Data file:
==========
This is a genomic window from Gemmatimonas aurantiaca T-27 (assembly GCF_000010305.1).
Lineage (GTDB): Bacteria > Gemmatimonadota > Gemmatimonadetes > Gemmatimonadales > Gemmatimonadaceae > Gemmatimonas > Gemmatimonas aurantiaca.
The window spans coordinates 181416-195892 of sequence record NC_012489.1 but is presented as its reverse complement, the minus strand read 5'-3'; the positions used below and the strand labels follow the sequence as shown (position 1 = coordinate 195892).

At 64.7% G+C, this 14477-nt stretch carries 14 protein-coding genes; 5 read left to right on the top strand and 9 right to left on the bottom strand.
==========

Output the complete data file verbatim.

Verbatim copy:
This is a genomic window from Gemmatimonas aurantiaca T-27 (assembly GCF_000010305.1).
Lineage (GTDB): Bacteria > Gemmatimonadota > Gemmatimonadetes > Gemmatimonadales > Gemmatimonadaceae > Gemmatimonas > Gemmatimonas aurantiaca.
The window spans coordinates 181416-195892 of sequence record NC_012489.1 but is presented as its reverse complement, the minus strand read 5'-3'; the positions used below and the strand labels follow the sequence as shown (position 1 = coordinate 195892).

At 64.7% G+C, this 14477-nt stretch carries 14 protein-coding genes; 5 read left to right on the top strand and 9 right to left on the bottom strand.